July: In early July I met the Crown Prince and Princess of Serbia. This was as part of a grand tour of Serbia, Montenegro, and Croatia, with quick stops in Amsterdam and Frankfurt on the way there and back again.

September: After undergoing major eye surgery in August, by the end of September I was ready to get out of the house. This trip took me back out to Springfield, Illinois and surrounding area where, along with 20 others from the Lincoln Group of DC, I went Looking for Lincoln (See Part I and Part II for quick summaries). The total immersion in Lincoln’s life was a fantastic experience for this particular Lincoln buff.

November: The fall saw my now annual trek up to Gettysburg for a meeting of the Lincoln Forum, one of the preeminent Abraham Lincoln societies in the country. I got to meet up with a new old friend, Abraham Lincoln himself (compliments of George Buss). A week later I drove up to visit family in my old home town, a trip I had delayed from my usual July excursion because of the Serbian trip.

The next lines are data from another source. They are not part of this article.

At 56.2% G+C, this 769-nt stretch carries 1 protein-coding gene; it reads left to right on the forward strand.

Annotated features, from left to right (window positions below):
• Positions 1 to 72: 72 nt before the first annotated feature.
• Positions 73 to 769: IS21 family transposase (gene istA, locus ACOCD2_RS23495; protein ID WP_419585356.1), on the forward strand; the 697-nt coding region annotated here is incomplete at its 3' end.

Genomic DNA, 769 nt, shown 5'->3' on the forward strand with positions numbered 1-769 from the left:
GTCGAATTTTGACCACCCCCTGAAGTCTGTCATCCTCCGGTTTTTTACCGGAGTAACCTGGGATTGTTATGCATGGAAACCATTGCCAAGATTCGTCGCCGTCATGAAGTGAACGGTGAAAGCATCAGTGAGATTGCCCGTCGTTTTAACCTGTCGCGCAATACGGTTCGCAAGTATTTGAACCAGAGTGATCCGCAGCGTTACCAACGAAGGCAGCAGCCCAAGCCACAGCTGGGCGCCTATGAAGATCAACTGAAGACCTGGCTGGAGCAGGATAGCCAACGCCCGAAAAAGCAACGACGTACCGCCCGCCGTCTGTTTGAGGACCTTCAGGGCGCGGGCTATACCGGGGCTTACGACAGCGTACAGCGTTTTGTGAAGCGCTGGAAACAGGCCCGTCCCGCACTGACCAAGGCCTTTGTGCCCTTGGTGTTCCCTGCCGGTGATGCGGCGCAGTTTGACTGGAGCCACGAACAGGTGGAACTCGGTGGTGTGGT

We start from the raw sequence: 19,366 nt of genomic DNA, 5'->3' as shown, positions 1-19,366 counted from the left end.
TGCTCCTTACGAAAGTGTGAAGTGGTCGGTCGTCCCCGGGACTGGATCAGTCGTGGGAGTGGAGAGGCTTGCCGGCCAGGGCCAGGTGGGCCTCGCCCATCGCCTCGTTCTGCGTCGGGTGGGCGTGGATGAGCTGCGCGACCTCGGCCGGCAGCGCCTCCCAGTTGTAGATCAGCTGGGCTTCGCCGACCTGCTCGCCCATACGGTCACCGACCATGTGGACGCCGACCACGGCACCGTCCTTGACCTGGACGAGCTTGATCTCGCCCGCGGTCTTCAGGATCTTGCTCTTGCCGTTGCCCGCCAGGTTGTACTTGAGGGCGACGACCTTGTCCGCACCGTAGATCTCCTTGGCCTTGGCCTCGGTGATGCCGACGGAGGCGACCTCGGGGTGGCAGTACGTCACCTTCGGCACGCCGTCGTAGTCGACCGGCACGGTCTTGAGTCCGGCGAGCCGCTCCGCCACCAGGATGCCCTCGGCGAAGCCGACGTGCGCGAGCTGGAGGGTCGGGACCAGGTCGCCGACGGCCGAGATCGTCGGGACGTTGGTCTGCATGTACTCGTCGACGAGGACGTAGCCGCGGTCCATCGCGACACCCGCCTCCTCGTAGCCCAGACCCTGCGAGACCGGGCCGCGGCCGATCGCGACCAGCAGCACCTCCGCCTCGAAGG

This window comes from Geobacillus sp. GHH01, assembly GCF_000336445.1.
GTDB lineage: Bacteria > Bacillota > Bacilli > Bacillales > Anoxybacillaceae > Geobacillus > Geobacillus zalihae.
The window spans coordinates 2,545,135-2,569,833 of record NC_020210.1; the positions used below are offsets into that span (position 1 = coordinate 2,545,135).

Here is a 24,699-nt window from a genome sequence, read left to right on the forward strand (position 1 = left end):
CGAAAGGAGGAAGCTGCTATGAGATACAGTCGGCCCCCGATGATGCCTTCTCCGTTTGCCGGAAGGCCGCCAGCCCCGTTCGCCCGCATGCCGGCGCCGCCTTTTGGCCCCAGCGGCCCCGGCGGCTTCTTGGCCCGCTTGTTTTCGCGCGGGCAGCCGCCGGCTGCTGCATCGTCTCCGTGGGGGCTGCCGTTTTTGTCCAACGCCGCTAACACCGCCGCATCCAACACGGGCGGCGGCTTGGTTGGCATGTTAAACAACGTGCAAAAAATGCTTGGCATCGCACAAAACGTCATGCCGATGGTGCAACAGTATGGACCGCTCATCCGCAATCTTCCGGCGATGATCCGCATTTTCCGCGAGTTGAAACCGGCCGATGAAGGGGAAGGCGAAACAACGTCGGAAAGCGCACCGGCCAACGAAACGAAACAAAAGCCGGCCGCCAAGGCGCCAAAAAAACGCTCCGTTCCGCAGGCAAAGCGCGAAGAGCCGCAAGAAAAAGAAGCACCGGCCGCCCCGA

December: Normally I take a quick hop trip in December just to get away from the approaching winter (last year was New Orleans), but this year we decided to stay close to home, both to catch up and catch a breather. This was a demanding year – psychologically, medically, and literately. The latter is not a typo; besides reading more than 100 books, I wrote one. In addition, the book I wrote last year (Edison) come out in stores. More on that in my writing wrap up post.